Sunday, August 9, 2009

"don't trust anyone." - jackie, 8/5/09

i am familiar with fear.
but this kind, i had only heard about.

on Wednesday, i experienced it.
i walked back to the barn chugging a new concoction of fear & intrigue.

jackie & elena (below) saved me from the unknown danger that I was in – a danger that I had no idea about. my encounter with them was divine. God literally sent them around the corner and around my way to “interrupt” a conversation I started having with a neighbor down the street.


if you know me, you know that I’m friendly. I like talking to strangers. I’m trusting. I like to engage and hear people’s stories. & I’ve especially been eager to get to know my neighbors here in my new neighborhood.

last wednesday, it finally hit me. I live in “the hood” … it’s a place that I can’t roam freely or run/bike/walk whenever I want … it’s a place where I need to be careful of who I trust and interact with. Unfortunately, that’s just sort of the way it is. It’s what I signed up for when I decided to move here.

it ain’t no Palo Alto anymore, sista.

I’m in East Palo Alto now. A new city. A new county. A new demographic and class. A new dynamic of social injustice that i haven't had be aware of. now, it’s my town. It’s my home. & I believe it’s just the beginning of observing and understanding the powers at play that cause this place to be a place of fear, danger, violence. And at the very same time, a place of hope, community, & love.

I get it now. Choosing to live somewhere makes the problems of that place your own. It’s not just “that community’s unfortunate situation.” That “community” you’re referring to is now mine– all of it – the joys and the mess that comes with living in an (sub)urban poor neighborhood.

I had come home later than usual from work that night, and decided I needed to take a walk to shake some life into my body from all the sitting I did. A simple walk to and through the baylands…and o yes, I’ll take my camera. I’ve wanted to shoot around my neighborhood. My gut told me: 1)be careful. 2)take your ID only. 3)don’t be out too long. 4)put your camera in a bag. My gut also forgot to tell me… “stay home, it’s gonna be dark soon.” (ha!)

I was halfway down the block, when I stopped to take pictures of an abandoned lot. There was a beauty in the abandonment that I saw and wanted to capture. A man came out of his home and asked me what I was doing. He was big(ger) than me; maybe 5’11” and heavier set. I got a weird vibe, but oddly still wanted to engage.

It was probably about 30 seconds later that Jackie and her 15 month old daughter walked over and said hello. She was drinking beer out of a Gatorade bottle, and told me about the street and how dangerous it is….and that even though she grew up around the corner, she still gets scared to walk down the street at night. She went on about the evil and dangers of EPA...meanwhile, the man was still lingering around.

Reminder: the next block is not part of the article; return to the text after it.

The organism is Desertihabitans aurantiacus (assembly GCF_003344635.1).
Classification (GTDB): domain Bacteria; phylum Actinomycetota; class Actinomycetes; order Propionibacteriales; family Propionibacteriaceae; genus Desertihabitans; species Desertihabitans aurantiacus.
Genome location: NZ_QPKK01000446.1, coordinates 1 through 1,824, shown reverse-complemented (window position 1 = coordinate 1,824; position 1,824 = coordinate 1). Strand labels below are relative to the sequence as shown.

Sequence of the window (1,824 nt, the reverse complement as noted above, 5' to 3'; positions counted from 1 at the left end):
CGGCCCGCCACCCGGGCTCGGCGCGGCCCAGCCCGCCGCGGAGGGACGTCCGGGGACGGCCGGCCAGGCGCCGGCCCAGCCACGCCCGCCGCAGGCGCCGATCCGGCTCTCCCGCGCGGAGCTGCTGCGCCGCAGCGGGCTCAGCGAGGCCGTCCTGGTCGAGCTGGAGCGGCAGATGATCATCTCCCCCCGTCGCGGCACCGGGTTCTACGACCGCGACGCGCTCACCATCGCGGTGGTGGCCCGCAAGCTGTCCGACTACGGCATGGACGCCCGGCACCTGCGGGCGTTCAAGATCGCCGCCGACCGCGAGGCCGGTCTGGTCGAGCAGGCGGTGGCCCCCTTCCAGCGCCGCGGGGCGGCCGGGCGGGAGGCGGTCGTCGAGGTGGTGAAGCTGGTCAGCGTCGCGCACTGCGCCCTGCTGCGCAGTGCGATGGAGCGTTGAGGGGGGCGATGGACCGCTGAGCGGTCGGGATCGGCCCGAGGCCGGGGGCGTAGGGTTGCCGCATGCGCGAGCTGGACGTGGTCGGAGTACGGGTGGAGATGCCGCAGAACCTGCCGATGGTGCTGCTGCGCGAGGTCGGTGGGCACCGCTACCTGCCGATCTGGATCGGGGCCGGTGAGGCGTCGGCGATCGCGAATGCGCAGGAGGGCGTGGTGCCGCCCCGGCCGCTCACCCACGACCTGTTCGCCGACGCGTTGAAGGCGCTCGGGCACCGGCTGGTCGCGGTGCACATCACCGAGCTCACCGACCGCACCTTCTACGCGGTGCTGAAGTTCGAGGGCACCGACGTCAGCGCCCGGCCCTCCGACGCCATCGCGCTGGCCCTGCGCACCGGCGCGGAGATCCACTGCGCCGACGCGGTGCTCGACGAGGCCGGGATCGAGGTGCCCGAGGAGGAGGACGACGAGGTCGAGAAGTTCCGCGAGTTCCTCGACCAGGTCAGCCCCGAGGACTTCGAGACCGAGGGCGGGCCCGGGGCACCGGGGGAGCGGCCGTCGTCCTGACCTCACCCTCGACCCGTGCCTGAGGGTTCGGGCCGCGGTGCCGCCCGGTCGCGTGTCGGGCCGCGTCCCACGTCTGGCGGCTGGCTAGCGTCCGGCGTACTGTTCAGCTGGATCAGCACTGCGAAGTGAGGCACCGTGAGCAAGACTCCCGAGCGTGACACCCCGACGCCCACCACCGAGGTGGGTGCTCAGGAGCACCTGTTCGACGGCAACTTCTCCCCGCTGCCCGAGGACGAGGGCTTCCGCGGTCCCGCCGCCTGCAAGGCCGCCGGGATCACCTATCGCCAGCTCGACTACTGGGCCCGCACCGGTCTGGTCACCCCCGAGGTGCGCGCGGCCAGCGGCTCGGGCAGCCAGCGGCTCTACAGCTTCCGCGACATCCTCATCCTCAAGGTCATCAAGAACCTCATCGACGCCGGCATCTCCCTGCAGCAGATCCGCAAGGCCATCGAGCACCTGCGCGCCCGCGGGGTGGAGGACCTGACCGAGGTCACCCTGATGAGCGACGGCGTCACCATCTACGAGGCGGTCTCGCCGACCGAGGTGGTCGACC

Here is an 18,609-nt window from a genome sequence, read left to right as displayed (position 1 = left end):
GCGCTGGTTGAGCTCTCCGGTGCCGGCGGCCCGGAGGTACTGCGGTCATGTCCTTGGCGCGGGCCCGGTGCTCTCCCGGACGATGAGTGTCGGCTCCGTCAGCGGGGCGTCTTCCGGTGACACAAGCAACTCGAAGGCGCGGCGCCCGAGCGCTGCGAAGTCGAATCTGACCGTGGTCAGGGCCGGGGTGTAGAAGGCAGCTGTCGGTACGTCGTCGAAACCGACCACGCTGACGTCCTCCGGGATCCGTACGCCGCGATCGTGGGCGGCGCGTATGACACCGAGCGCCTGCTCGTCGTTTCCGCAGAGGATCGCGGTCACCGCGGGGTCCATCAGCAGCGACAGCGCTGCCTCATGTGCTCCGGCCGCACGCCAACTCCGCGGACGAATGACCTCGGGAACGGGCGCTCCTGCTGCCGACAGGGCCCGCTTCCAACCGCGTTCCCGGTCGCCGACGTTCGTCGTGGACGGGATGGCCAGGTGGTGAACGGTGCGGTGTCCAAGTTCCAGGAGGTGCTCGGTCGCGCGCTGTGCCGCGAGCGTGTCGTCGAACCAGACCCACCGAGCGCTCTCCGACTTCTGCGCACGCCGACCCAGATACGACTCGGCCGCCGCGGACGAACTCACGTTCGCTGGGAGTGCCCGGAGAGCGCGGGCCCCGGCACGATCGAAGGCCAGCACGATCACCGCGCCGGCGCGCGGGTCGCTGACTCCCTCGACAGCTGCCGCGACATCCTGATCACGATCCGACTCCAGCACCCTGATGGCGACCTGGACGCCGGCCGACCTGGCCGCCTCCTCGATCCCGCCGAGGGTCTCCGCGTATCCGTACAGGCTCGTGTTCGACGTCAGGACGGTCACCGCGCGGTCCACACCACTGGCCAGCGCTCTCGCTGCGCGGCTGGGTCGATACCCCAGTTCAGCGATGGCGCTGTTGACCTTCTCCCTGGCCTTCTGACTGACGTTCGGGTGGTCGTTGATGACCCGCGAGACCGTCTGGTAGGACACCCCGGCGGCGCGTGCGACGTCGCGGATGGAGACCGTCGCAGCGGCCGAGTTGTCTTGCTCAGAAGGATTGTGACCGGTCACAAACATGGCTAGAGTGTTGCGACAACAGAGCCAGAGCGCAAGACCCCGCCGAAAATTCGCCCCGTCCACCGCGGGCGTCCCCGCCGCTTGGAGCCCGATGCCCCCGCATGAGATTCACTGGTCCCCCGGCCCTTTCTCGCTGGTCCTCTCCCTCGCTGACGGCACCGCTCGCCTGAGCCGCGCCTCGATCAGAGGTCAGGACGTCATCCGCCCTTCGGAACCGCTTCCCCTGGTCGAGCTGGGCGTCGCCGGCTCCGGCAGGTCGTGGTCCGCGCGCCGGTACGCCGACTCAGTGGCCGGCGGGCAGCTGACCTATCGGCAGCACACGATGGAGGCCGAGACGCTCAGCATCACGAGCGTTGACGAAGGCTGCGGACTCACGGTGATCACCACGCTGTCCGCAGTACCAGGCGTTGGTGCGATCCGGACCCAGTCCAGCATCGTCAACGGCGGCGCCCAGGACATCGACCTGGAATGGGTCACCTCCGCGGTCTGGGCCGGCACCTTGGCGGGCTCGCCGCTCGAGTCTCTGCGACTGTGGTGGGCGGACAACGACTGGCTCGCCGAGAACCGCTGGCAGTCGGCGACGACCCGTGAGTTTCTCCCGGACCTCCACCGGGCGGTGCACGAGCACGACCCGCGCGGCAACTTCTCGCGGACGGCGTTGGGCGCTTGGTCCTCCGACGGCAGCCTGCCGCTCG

Call me dense, but I wasn’t picking up on the cue. Jackie finally says, “I’ll walk you home” and gives me a wink. It hits me; I’m supposed to go with her. So, I take a couple more snaps and then we walk/talk together. The man slowly walks away as we walk back to the farm.

Jackie tells me that she was going to go the other direction, but felt like God told her she needed to go the other way, and down my street. "Do you understand, God sent me this direction." She goes on warn me about the dangers of being here and share some of her story with me, including: almost being killed by her boyfriend, the death of a baby, another horrible relationship, and the miracle of her baby Elena that brought fresh tears to her worn eyes.

She imparted some of her lessons learned, street smarts, and clear direction about what not to do next time – or ever again. Jackie invited me to her god-parents' home on the 2000 block of pulgas ave. as a safe place to go where "there ain't no trouble there." We hugged and departed ways.

I walked back to the barn, alarmed. My heart was caught off guard. It was fully open, ready to receive, ready to give … yet jolted into a new reality - neither good nor bad - just new. This encounter has changed me.

I’m in a city that needs a lot of love, commitment, & prayer for healing and justice.


honestly, i’m kinda scared and am reflecting on what it means to make home here. i have no plans on moving out.away.far.escaping. this place. most people try to get out of the "ghetto" and escape all the dangers that come with being in such a place, but what drew me to move here has seized my attention once again and is shedding light on a facet i did not know existed.

this experience has caused two realizations:
1. i must have a rightful fear and respect for these streets i live on.
2. documenting life on the farm is a beautiful thing, but it does not capture all of it's beauty unless the context in which it dwells, is represented (i.e. the city/people/culture of EPA)

so, welcome to this journey.
i hope that the discovery of all the facets of this place ultimately illuminates the beauty of this gem of a city....and that in seeing that beauty, we are all changed.


  1. glad to hear you are learning street smarts. Another one - never ever leave anything of value in your car ever!

  2. i am grateful that jackie came into your life at the right place, right time. :)


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